Worldwide oil shale deposits have been estimated to contain 2.8 trillion barrels of oil. Over half of these known oil shale resources are contained within the Green River Formation in Colorado, Wyoming, and Utah; reserves of 1.5 trillion barrels of oil.
As a result of the recent dramatic increases in oil prices, the allure of oil shale resources in the Western United States has increased greatly. The promise an inexpensive energy source, tax revenues, employment, and domestic energy security has long been targeted by producers, consumers and policy makers. Legislation in the Energy Policy Act of 2005 attempts to encourage the development of oil shale resources with provisions to expedite the leasing process.
Four companies have subsequently taken advantage of the new legislation and been granted six RD&D leases; five of which are located in Colorado’s Piceance Basin, the most prospective region containing oil shale resources, and intend to utilize variations on in-situ retorting.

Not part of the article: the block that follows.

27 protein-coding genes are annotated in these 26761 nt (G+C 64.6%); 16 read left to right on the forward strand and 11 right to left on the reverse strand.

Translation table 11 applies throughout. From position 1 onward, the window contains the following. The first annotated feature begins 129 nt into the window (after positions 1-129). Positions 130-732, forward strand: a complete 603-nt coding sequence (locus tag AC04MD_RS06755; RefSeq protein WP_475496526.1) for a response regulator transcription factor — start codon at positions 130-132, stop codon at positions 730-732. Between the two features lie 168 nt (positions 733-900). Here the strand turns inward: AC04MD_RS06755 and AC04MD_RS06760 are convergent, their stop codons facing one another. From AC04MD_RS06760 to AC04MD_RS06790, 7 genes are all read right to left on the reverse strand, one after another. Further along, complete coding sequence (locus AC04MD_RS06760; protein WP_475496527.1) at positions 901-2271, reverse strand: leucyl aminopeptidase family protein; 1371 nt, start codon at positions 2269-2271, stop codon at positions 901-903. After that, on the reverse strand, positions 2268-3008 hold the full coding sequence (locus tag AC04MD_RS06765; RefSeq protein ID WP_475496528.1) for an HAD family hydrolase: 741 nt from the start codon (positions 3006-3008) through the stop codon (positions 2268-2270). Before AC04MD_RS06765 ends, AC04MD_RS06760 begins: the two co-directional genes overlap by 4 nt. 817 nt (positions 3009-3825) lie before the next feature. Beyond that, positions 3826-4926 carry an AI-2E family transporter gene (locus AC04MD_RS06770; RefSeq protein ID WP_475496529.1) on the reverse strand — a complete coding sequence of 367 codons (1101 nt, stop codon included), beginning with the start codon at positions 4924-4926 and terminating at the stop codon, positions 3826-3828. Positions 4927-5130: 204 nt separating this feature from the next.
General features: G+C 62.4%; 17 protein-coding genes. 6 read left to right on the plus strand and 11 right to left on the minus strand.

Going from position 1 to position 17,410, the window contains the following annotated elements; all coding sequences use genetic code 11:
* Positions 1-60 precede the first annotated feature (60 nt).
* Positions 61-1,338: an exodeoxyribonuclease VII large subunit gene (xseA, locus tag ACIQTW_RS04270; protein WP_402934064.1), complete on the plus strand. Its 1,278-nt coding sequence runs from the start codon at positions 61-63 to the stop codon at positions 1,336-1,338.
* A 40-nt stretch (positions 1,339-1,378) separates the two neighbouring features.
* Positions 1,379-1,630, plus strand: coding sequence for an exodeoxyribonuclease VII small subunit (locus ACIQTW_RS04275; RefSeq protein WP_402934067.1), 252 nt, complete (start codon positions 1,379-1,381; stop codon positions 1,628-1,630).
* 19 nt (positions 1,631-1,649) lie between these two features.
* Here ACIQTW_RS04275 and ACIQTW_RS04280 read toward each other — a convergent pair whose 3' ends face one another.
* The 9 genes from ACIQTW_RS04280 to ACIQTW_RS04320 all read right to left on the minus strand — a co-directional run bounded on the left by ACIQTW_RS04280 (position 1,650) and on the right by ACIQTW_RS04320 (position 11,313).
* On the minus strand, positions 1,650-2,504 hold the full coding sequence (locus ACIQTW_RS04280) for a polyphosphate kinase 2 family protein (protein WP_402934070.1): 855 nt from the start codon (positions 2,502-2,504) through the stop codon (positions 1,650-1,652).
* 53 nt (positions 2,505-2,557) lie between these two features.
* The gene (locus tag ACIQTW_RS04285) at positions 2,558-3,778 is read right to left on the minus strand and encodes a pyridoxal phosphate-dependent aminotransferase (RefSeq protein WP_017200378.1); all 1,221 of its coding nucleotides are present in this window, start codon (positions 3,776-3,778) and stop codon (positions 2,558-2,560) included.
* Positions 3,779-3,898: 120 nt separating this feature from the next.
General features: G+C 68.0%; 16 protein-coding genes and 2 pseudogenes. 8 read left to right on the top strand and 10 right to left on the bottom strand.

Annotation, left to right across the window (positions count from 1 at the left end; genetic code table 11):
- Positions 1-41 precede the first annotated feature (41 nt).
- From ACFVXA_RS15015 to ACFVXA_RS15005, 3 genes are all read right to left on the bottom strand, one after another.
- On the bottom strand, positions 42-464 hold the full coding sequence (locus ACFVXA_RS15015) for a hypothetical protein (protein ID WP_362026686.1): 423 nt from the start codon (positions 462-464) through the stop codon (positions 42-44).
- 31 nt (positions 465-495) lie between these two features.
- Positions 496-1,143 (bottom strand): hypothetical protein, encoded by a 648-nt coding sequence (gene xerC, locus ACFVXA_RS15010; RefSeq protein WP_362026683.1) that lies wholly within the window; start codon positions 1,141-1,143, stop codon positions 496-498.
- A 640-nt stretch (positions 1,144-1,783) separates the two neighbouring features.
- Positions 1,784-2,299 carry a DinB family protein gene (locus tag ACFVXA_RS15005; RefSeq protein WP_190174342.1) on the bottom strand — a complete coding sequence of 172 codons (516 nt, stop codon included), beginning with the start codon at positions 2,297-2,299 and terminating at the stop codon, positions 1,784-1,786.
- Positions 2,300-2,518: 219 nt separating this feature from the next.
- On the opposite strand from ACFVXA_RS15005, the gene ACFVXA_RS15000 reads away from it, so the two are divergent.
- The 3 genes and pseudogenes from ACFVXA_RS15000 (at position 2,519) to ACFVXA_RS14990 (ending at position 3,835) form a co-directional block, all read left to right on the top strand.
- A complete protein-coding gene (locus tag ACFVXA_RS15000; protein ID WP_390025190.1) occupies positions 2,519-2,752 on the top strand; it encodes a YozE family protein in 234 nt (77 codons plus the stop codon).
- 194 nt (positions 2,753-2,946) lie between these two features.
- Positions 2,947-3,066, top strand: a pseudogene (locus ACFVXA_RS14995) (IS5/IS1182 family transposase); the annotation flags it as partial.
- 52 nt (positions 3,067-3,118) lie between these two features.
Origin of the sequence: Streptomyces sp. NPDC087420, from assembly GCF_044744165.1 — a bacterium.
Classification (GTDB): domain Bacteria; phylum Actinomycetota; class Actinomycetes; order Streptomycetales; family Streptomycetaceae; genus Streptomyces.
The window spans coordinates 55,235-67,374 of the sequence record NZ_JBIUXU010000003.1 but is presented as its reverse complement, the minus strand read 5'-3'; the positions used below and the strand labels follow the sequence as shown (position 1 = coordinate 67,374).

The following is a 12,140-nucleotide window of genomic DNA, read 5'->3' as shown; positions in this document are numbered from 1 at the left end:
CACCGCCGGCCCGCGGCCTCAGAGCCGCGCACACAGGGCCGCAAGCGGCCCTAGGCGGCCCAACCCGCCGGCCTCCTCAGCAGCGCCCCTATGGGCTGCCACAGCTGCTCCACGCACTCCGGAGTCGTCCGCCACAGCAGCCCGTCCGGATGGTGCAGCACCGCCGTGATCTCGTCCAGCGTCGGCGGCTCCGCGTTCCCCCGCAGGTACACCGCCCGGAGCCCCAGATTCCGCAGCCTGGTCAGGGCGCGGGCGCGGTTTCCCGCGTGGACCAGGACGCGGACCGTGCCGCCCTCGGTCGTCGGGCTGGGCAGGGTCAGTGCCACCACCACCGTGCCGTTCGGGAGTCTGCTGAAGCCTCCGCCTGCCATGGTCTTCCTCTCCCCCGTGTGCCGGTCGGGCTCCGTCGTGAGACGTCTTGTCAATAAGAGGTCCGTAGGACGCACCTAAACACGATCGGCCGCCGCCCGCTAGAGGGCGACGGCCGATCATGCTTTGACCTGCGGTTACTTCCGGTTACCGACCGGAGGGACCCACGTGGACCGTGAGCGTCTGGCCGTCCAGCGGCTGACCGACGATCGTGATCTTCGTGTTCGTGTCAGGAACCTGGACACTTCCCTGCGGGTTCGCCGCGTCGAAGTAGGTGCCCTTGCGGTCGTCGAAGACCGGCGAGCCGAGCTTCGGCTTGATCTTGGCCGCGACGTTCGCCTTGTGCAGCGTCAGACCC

Despite the recent flurry of legislative and leasing activities, oil shale extraction still fails to address the environmental concerns which have historically hindered development. Water is the most integral and controversial aspect of oil shale extraction in the western United States of which the impact from oil shale development reaches far beyond production consumption requirements. Groundwater, surface water, and alternative uses will all be impacted by oil shale development.
Until water issues and the interest of Colorado’s people can be reconciled, oil shale extraction lacks local support; a key provision of the Energy Policy Act for the development of federal lands containing oil shale resources.